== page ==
Across the United States, spring has officially sprung. But in the South, seasonal seeds have already taken to the warm temperatures and are in full bloom across that charming region. With such mild weather and roots as deep as the Southern pride with which they’re maintained, gardens make a great escape for groups looking to grow their experiences.
Here are some of the best Southern gardens that have blossomed into havens for group travel.
Fairchild Tropical Botanic Garden
Coral Gables, Florida
Made up of 83 acres spread across the greater Miami region, the lush landscapes of the Fairchild Tropical Botanic Garden are a breath of fresh air in that South Florida environment. The oasis was first established in 1938 and is operated today as a nonprofit organization set to promote the conservation and preservation of tropical flora around the world. The garden boasts a gorgeous array of palms, cycads and orchids among the ever-so-popular tropical fruit tree sections and colorful butterfly exhibits.
“With more than 1,000 exotic butterflies from tropical regions of Central America, South America and Asia, the ‘Wings of the Tropics’ butterfly exhibit is a must-see,” said Brooke LeMaire, marketing associate for the Fairchild Tropical Botanic Garden.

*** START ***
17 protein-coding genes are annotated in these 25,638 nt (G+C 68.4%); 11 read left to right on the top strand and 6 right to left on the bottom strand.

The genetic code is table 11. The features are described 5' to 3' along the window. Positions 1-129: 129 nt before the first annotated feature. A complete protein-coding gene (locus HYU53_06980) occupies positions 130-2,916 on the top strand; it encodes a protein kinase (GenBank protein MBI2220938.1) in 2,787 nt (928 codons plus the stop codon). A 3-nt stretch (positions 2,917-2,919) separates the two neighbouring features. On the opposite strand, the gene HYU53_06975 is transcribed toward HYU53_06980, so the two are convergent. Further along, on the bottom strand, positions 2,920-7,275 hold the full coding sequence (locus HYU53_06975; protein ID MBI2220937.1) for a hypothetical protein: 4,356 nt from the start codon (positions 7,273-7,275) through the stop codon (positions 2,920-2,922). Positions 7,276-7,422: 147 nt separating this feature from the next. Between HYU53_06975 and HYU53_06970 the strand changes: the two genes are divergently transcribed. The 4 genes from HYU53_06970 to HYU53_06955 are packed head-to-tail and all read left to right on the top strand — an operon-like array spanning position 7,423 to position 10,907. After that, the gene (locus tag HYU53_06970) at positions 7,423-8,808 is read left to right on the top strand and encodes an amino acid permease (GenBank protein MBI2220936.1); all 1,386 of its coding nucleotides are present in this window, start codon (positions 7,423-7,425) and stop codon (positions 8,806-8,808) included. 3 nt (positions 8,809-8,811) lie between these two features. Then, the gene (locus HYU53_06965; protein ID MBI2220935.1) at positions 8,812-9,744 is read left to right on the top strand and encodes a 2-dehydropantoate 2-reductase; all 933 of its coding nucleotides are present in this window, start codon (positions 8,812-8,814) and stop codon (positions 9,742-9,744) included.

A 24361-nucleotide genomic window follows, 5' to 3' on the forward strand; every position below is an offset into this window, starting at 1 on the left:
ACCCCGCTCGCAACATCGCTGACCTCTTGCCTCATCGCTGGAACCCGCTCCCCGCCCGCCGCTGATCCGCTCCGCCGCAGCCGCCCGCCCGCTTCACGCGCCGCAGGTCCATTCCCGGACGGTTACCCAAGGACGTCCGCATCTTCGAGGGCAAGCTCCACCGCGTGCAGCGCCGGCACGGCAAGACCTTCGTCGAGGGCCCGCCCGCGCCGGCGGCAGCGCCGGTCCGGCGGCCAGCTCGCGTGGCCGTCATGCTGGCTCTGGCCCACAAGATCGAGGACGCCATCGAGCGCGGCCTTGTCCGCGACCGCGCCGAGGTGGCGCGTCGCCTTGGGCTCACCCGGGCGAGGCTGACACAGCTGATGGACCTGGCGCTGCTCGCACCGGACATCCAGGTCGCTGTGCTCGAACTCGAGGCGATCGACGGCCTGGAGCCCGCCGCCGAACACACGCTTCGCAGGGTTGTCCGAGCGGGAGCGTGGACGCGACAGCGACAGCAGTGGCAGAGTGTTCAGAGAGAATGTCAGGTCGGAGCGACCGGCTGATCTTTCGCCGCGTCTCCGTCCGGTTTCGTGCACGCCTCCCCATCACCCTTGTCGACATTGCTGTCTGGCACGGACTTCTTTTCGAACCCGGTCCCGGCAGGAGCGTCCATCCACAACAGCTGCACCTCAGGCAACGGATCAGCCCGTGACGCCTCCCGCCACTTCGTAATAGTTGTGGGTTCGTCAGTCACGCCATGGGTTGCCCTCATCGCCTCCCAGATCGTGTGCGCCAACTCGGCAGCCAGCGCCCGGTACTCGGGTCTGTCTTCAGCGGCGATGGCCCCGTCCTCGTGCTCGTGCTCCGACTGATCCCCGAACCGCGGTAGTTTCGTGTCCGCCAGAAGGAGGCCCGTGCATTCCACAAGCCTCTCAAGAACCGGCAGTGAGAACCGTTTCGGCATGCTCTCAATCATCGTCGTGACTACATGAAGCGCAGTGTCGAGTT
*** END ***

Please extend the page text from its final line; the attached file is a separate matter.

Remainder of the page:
Groups at the garden can take advantage of environmental programs such as the Fairchild Challenge that will inspire travelers to take their hands to the dirt with a newfound love for tropical plants. The garden also holds regular festivals, concerts and plant sales.
West Virginia Botanic Garden
Morgantown, West Virginia
From discovering tadpoles in a vernal pool to taking a leisurely stroll behind the gentle breeze of a butterfly, there are numerous ways to slow the march of time at the West Virginia Botanic Garden.
“Part of our mission statement is that we work in harmony with nature,” said Erin Smaldone, volunteer coordinator and education director for the West Virginia Botanic Garden, Inc. “I think that is what makes us so special. The garden is naturally beautiful and diverse. Our trails will take you through many types of forest, past meadows of wildflowers, around the former reservoir basin and across a wetland. It all flows together very nicely. This is the only botanic garden in West Virginia, and our goal is to focus on plants appropriate to the region.”
Groups can schedule a private tour or join in on one of the garden’s regularly scheduled education walks or workshops. Experiences include walking the wetlands or crossing over the boardwalk built by local volunteers. Interpretive signs along the property tell the history of how the reservoir was constructed.